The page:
Nature of Man
So long as man regards himself a casual concourse of atoms, human development will be lopsided even as what he thinks that he is, nothing but a spiritual being. The former will lead to materialism and the latter to monasticism. Islam encourages neither for man is not only a body and soul alone, but he is body, mind and soul. It is only when the functions of these three are properly regulated then there will be happiness and peace. This can never be achieved through suppression of the body, mind or the spirit. It can be brought about only through the submission of the bestial to the divine. We feel, on occasions, even at this stage of evolution those primitive and elemental passions which without the softening and soothing and humanizing influences of certain religious practices lead to dire consequences. These practices help man in his transition from manhood to super-manhood, not by a process of suppression, but through sublimation, leading him on from the perversion of human nature to its perfection. One such practice is FASTING. It is an institution common to all religions of the world, and therefore its efficaciousness as an aid to spiritual development cannot be doubted.
Purpose of Fasting in Ramadan
“Fasting is prescribed for you as it was prescribed for those before you so that you may guard against evil,” says the Holy Quran (Chapter 2 verse 183). A perusal of the history of religion will reveal that fasting was resorted to by the pre-Islam religions as a mark of sorrow, to propitiate an angry deity or for the expiation of one’s sins. But Islam has completely changed the motive for and the meaning of fasting. No matter what befalls one either as an individual or as a member of a community, one should fast. Fasting, therefore, was not contingent on individual or national calamity but it was made compulsory. The significance of fasting has also been changed. It is not for the appeasement of Allah or for the expiation of one’s sins that one ought to fast but to guard against evil. They alone can guard against evil who are ever vigilant. Moral lapses are caused by that myopia which fasting alone can remove. By intensifying the faculty of awareness, fasting enables an individual to perceive the approach of evil. To be forewarned is to be forearmed. The Muslims whose sense of awareness has been quickened by fasting is fully fortified and conquers evil.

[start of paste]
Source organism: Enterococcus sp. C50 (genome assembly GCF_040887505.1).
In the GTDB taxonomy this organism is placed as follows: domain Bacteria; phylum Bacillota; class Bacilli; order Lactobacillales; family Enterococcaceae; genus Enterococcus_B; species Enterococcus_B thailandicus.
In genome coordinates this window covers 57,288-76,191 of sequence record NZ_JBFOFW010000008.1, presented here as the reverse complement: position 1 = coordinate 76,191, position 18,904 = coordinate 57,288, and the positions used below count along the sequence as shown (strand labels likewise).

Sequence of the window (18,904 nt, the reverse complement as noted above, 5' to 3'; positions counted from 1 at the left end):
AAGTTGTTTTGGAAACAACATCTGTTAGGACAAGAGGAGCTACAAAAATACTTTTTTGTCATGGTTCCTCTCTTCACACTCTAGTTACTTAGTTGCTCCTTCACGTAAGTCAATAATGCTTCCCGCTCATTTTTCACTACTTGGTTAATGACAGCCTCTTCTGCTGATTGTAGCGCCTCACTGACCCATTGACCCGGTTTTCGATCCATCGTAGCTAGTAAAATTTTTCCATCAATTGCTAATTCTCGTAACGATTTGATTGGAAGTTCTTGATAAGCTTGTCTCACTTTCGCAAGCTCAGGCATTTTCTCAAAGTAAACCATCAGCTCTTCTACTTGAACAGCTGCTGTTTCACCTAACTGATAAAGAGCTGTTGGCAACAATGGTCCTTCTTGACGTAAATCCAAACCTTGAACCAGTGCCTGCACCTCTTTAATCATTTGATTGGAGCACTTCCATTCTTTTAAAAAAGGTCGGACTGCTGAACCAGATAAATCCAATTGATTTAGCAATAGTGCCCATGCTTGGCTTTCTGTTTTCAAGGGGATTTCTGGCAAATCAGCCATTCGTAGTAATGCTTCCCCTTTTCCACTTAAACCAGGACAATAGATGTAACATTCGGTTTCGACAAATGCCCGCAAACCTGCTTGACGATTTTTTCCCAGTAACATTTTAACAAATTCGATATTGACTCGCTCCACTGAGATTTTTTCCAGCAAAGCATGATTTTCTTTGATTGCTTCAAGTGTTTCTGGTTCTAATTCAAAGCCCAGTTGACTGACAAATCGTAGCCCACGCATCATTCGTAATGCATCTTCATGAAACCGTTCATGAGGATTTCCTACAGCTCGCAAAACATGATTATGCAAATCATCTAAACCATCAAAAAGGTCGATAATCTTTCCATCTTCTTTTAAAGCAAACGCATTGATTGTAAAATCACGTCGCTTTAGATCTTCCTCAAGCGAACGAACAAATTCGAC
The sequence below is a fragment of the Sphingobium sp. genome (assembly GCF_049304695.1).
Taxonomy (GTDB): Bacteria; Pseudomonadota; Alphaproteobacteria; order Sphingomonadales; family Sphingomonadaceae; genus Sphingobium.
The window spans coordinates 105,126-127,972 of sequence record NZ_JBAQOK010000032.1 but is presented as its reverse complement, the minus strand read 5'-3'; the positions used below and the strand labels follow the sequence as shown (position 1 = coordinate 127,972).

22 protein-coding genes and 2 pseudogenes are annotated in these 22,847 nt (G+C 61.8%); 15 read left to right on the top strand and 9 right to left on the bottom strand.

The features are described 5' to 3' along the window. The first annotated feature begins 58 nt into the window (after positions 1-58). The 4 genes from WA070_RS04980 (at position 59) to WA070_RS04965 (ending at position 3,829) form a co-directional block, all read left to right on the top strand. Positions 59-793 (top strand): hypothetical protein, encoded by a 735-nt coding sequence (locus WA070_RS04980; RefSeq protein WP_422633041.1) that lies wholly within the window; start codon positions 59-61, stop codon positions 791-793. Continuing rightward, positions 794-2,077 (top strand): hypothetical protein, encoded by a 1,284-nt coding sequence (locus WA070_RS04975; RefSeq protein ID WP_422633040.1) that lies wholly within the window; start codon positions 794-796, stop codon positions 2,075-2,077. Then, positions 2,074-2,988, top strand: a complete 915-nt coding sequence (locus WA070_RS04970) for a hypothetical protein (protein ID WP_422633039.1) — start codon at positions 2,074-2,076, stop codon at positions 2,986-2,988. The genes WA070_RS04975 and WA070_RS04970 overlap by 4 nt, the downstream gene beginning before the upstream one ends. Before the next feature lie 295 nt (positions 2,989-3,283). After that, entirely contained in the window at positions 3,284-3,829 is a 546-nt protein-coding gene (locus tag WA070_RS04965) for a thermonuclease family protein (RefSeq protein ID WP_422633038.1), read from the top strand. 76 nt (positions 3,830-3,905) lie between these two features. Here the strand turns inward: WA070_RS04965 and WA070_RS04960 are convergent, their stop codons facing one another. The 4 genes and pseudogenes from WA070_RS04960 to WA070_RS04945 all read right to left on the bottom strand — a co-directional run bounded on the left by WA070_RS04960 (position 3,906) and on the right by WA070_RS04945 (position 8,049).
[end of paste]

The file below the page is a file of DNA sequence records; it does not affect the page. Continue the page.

As the Muslim is enjoined to fast in order to guard against evil, therefore fasting is not starvation or abstinence from food but abstinence from everything that is evil. This idea is clearly brought out by the Quranic verse (Chapter 2 verse 184) “Fast a number of days,” If starvation had been considered as a virtue by itself, the Muslim would have been enjoined to fast always or at any rate for as many days as he could. But a definite period has been fixed and the month of Ramadan, to which a special sanctity is attached on account of the fact that the Quran, which is a book of guidance for all times and all climes was first revealed in that month, has been set apart for fasting. Islam does not advocate asceticism. The Muslim can enjoy all the lawful pleasures of life. But absorption in worldly pleasures puts him off his guard and makes him an uneasy prey to the forces of evil. The body is first affected and then the mind and man is denied that happiness which flows from physical health and mental peace.